SAN ANTONIO – Key evidence and testimony from the defendant in an alleged murder-for-hire plot were all part of day two in the solicitation capital murder trial of Angelica Navarro-DePaz.
After a day of recess because of a sick juror, testimony began Thursday with the undercover officer who had meetups with Navarro-DePaz.
He said they met on two occasions, and the second meeting outside South Park Mall was where she paid him a down payment for a hit against her boyfriend’s sister.
Audio of that meeting was played for the jury.
In that audio, you can hear Navarro-DePaz speaking in Spanish, agreeing to the hit, and also inquiring about a second hit on a different person.
“She told me she had another lady that owed her $70,000, and she said right now she didn’t have the money to pay for it,” the undercover officer said.
Another twist in the case was revealed when SAPD Det. Manny Morales took the stand and said he had previously investigated an aggravated kidnapping where Navarro-DePaz was the alleged victim.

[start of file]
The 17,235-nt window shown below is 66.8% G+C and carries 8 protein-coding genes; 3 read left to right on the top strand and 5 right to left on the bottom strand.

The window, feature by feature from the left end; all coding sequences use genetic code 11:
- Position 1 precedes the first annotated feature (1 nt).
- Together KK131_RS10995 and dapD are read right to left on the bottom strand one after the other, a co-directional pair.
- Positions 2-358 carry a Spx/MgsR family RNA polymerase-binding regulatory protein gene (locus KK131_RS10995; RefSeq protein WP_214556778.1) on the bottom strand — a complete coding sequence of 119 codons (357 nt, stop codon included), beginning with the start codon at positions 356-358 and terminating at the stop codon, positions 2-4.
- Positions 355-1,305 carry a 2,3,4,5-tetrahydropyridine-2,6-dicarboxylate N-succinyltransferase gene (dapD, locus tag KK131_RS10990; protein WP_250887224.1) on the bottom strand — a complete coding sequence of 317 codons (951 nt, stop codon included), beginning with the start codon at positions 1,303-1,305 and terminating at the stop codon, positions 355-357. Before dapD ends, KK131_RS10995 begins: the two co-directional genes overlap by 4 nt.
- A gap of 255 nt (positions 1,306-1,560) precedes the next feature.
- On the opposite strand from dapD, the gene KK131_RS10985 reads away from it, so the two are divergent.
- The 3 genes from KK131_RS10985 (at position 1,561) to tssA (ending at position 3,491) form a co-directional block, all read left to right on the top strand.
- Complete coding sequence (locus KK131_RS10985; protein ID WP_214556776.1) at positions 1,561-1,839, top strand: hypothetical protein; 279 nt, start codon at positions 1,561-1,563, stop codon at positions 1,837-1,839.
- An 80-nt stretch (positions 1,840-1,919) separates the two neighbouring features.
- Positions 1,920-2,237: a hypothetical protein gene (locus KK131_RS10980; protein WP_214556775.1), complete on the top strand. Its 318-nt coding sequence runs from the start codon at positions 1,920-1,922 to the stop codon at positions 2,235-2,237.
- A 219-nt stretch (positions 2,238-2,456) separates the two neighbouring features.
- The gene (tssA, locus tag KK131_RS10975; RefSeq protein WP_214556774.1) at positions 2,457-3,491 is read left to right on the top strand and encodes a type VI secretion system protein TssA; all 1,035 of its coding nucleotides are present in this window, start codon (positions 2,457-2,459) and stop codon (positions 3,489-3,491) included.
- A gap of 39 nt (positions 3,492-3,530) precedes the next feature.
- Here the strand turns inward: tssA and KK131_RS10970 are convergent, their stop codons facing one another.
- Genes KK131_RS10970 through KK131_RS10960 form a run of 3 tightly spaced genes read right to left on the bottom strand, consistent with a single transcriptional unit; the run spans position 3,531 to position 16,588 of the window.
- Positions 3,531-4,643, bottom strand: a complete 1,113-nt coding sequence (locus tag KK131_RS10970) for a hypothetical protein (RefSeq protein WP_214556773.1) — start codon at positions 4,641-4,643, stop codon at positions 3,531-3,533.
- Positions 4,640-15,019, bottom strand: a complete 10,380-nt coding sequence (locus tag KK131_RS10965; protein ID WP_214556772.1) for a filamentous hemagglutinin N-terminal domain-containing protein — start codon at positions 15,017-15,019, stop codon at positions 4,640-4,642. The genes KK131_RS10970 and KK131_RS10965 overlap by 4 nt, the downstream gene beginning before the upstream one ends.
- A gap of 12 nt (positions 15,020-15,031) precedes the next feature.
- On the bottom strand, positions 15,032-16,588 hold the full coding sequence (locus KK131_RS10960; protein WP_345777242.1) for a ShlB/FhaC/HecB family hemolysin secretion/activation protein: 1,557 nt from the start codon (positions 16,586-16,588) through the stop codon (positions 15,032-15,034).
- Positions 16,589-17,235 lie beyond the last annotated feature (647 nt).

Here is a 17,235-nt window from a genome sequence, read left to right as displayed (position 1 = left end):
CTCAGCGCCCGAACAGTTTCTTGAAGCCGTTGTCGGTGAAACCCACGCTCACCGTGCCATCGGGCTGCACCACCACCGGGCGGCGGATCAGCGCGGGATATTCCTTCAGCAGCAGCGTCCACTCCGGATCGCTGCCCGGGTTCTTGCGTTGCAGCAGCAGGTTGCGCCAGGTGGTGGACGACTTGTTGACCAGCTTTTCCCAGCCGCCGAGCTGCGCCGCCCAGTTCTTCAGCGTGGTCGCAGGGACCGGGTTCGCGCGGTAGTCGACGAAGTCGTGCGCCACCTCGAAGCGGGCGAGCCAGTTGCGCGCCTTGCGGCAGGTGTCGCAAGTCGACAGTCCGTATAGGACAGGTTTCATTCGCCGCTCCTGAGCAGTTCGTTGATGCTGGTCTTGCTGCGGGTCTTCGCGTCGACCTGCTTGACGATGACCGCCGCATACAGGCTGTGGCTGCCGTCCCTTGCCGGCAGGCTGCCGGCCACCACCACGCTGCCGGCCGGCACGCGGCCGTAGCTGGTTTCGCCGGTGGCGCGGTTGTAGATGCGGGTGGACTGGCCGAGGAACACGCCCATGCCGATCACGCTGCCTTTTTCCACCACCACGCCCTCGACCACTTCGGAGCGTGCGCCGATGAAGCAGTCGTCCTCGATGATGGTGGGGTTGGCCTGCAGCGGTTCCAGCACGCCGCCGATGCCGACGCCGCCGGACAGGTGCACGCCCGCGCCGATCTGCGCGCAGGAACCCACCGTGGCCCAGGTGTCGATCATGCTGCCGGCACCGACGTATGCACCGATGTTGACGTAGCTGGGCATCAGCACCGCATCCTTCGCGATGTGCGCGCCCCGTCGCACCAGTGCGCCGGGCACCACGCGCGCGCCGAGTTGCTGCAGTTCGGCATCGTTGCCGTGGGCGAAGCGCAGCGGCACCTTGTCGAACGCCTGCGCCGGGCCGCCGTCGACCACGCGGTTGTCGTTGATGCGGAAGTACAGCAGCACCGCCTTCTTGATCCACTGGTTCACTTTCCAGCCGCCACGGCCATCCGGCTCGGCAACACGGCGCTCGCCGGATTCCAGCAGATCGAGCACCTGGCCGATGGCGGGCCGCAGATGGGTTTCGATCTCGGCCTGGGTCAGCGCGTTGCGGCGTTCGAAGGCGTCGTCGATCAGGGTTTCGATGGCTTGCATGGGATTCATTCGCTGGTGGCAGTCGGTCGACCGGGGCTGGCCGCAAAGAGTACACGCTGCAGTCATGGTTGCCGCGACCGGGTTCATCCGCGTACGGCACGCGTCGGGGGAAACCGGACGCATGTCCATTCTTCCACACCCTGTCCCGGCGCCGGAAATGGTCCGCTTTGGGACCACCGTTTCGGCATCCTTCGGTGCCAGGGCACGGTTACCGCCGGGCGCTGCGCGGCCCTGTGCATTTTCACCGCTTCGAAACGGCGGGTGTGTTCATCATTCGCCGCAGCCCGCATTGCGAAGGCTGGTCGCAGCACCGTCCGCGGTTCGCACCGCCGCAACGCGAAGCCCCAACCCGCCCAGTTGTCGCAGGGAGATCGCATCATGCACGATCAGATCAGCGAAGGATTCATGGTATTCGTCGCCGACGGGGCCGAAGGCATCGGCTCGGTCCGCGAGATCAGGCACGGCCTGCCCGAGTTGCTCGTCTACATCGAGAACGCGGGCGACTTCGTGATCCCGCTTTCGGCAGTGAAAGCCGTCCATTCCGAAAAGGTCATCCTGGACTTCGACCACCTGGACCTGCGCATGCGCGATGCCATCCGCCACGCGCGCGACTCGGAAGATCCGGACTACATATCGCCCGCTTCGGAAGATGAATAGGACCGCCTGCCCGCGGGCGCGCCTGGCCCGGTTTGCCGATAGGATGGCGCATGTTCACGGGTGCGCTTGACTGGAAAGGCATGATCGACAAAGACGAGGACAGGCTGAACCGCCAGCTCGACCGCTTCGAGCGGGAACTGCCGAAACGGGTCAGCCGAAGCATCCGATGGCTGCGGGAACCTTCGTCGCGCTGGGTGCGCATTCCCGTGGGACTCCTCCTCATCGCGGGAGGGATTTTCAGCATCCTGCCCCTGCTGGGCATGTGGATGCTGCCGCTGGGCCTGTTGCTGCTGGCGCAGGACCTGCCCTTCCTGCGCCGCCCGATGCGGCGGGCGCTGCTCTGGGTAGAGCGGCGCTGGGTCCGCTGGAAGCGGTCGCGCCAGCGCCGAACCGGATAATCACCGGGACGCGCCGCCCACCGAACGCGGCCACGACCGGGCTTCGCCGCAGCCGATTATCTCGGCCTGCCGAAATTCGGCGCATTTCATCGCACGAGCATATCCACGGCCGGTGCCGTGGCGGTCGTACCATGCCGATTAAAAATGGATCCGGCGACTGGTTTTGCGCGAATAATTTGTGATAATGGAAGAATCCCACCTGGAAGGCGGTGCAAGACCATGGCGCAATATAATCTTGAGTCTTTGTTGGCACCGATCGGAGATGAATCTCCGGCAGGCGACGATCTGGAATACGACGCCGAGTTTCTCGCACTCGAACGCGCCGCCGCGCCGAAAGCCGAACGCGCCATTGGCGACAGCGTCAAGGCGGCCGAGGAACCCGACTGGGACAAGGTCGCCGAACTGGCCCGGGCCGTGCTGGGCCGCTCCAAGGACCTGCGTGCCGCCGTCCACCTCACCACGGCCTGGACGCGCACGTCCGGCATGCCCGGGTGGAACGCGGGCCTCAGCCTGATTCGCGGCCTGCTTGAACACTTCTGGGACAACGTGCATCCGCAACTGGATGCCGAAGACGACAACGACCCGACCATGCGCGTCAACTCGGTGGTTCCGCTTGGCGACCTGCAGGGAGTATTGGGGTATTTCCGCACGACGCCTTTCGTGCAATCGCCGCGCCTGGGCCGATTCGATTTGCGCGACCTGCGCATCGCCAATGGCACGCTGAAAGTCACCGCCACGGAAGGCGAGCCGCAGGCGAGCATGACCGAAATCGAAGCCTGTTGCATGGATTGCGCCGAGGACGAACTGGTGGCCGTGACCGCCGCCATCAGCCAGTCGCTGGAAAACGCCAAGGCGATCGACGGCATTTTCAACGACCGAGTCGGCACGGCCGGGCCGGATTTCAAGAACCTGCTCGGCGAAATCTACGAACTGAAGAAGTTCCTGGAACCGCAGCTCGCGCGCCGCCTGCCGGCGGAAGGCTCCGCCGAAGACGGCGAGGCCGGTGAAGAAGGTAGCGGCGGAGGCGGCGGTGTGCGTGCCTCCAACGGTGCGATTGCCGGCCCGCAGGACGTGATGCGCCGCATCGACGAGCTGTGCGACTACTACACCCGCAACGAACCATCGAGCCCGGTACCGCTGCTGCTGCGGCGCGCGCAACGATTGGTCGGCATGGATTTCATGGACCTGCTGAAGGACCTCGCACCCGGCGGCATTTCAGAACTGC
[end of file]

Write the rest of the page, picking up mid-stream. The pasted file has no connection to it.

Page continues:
She claimed she was kidnapped from her home and driven to a house where she was doused with an accelerant and set on fire.
Morales said his investigation concluded that the home she was at was one of her rental properties, and he believed that she set the house on fire and was burned in the process.
“The facts didn’t add up to her story,” Morales said.
After concluding his testimony, the state rested, and the defense began their case by having Navarro-DePaz take the stand. She described how she met her boyfriend’s sister and what led to their fallout.
A hearing without the jury present then took place as the defense intended to ask Navarro-DePaz what she believed led to the alleged hit and claims of threats to Navarro-DePaz and her family.
Judge Melisa Skinner of the 437th District Court in Bexar County and the defense attorney went back and forth about the relevance of this testimony.
Skinner’s ruling that anything not having to do directly with the victim or the case could not be presented in court.
Testimony will continue Friday.
If found guilty, Navarro-DePaz faces 5 to 99 years or life in prison.